Posted in Blog Events, Jewish Cooking, Rye, Sourdough | 10 Comments »

Mint Julep

Posted by bakinghistory on August 27, 2007


The coolness of mint is balanced by the tartness of lemon in this very pleasant and refreshing drink

This is my entry for the Monthly Mingle event (the theme for September: Liquid Dreams) hosted by Meeta at What’s for Lunch, Honey?


From the original recipe by Maria Willett Howard

In “Lowney’s Cook Book” 1907–USA


1 bunch of mint (I used chocolate mint, a cultivar of peppermint)

2 cups (500 ml) ice water

lemon juice to taste

2 cups (400 g) sugar

4 cups (1 liter) water

To serve: plenty of crushed ice & fresh mint leaves to decorate


Make the mint water: place ice water and mint leaves (well washed) in a blender and blend till the leaves are liquefied, place the mint water in a glass container and refrigerate, covered, overnight.

Make the syrup: dissolve the sugar in 4 cups of water and boil for 5 minutes, let cool then refrigerate in a covered glass container, overnight.

Assemble the drink: Mix the syrup with the strained mint water and add lemon juice to taste. Serve with plenty of crushed ice and a sprig of fresh mint.



Posted in Beverages, Blog Events, Herbs | 6 Comments »

Indian Pound Cake

Posted by bakinghistory on August 15, 2007


This is a lovely variation on traditional American pound cake, made entirely with very fine cornmeal–once called Indian meal. It has a delicate, velvety texture and the delicious flavor of butter, corn, and nutmeg.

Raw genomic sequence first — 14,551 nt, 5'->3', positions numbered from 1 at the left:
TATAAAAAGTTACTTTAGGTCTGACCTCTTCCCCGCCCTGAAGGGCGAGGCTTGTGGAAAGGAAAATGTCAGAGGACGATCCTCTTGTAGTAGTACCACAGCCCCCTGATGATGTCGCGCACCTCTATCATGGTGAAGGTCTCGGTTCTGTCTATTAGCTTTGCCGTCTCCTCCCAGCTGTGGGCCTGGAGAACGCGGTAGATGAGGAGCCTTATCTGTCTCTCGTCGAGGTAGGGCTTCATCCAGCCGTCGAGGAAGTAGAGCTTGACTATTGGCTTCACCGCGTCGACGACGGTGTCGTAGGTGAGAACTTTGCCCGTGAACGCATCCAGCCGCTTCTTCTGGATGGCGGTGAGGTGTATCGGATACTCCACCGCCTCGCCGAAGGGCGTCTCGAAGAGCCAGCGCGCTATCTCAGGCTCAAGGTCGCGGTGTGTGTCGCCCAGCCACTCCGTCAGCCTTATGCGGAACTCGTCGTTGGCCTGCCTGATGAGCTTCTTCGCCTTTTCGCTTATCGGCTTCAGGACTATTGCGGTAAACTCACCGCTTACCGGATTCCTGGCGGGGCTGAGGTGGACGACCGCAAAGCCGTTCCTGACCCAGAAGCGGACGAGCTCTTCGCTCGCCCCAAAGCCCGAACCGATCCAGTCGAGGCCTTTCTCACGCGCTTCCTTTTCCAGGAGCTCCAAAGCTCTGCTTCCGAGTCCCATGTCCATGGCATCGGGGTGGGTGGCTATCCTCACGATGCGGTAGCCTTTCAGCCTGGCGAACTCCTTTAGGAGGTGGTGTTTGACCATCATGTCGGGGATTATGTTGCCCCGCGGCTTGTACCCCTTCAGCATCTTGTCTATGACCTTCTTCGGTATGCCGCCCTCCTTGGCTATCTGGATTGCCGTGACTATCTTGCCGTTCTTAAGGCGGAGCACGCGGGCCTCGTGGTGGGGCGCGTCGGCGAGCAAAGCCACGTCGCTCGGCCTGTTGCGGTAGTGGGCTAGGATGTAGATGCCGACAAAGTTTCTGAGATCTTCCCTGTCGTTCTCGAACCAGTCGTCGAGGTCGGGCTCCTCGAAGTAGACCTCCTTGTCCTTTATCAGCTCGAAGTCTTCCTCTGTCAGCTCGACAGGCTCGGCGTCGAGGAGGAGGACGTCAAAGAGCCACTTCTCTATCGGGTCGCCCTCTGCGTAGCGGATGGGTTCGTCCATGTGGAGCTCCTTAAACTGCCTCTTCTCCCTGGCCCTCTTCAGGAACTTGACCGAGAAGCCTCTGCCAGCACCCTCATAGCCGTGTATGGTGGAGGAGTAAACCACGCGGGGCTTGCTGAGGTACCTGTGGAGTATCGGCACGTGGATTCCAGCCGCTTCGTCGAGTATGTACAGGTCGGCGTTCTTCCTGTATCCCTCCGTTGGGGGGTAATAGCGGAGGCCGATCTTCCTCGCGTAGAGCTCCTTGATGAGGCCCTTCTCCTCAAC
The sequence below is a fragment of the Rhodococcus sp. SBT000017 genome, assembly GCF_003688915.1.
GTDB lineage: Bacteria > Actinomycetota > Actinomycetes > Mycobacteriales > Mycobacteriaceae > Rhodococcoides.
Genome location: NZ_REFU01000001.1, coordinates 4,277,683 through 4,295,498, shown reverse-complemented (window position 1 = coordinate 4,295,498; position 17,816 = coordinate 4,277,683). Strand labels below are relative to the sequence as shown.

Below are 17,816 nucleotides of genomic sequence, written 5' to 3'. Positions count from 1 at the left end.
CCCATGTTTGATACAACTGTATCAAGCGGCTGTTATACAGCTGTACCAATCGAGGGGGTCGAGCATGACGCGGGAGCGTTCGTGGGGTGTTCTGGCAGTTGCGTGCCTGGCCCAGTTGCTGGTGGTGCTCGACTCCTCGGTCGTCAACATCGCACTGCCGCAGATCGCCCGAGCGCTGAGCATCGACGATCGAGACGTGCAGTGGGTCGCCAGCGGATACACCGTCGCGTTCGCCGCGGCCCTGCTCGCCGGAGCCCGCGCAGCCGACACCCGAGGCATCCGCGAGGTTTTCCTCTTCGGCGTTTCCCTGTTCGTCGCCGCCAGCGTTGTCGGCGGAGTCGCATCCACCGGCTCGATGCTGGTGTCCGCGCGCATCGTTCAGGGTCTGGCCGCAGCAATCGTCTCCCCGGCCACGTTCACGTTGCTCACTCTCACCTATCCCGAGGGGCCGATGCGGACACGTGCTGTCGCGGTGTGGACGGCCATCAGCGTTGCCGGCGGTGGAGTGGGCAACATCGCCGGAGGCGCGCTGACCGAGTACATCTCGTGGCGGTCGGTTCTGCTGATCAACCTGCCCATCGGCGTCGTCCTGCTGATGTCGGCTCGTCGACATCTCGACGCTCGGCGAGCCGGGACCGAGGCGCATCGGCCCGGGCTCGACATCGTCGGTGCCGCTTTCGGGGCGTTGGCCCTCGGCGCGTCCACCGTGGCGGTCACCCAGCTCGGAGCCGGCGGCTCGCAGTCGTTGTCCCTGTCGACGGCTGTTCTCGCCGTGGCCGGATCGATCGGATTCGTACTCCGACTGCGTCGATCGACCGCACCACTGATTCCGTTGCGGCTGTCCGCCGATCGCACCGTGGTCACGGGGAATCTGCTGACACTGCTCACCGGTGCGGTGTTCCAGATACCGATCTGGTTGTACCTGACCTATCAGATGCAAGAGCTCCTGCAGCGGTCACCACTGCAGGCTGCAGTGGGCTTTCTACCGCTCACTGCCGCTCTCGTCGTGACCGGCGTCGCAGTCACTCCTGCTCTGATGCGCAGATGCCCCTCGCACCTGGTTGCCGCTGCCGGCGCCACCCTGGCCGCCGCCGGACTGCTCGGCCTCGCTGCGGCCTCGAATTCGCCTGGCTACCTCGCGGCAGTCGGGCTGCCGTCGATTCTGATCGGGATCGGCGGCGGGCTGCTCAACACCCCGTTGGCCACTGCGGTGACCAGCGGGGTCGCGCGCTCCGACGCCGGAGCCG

From the original recipe by A Lady of Philadelphia (Eliza Leslie)

In “Seventy-Five Receipts, for Pastry, Cakes, And Sweetmeats” 1828 –USA


8 eggs

the weight of 8 eggs in sugar (1 lb–454 g)

the weight of 6 eggs in very fine cornmeal (corn flour) (12.5 oz.–354 g) + a little extra for the pan

1/2 lb (2 sticks–227 g) butter

1 pinch salt

1 whole nutmeg or 1 tsp (2.3 g) ground cinnamon

Preheat the oven to 325°F (170°C). Generously butter a 5.4 x 9.1-inches loaf pan (13.6 x 23.2 cm), then sprinkle with corn flour, shaking off excess. Lining the pan with aluminum foil (buttered and floured as well) makes it easier to unmold the cake.

Grate the nutmeg, if using it, then mix it with the sugar. Pulverize the sugar mixed with nutmeg in a food processor or coffee grinder. If you use cinnamon instead mix it with the pulverized sugar at this point.

Cream the butter, then gradually add the powdered, flavored sugar to the creamed butter and beat until fluffy. Add the eggs two at a time alternating with the corn flour (to which you have added the salt). Add the corn flour to the butter mixture through a fine sifter. Make sure to scrape the sides of the bowl with a spatula once in a while to mix everything properly. Beat the mixture on high speed until light and creamy, for at least 7 minutes.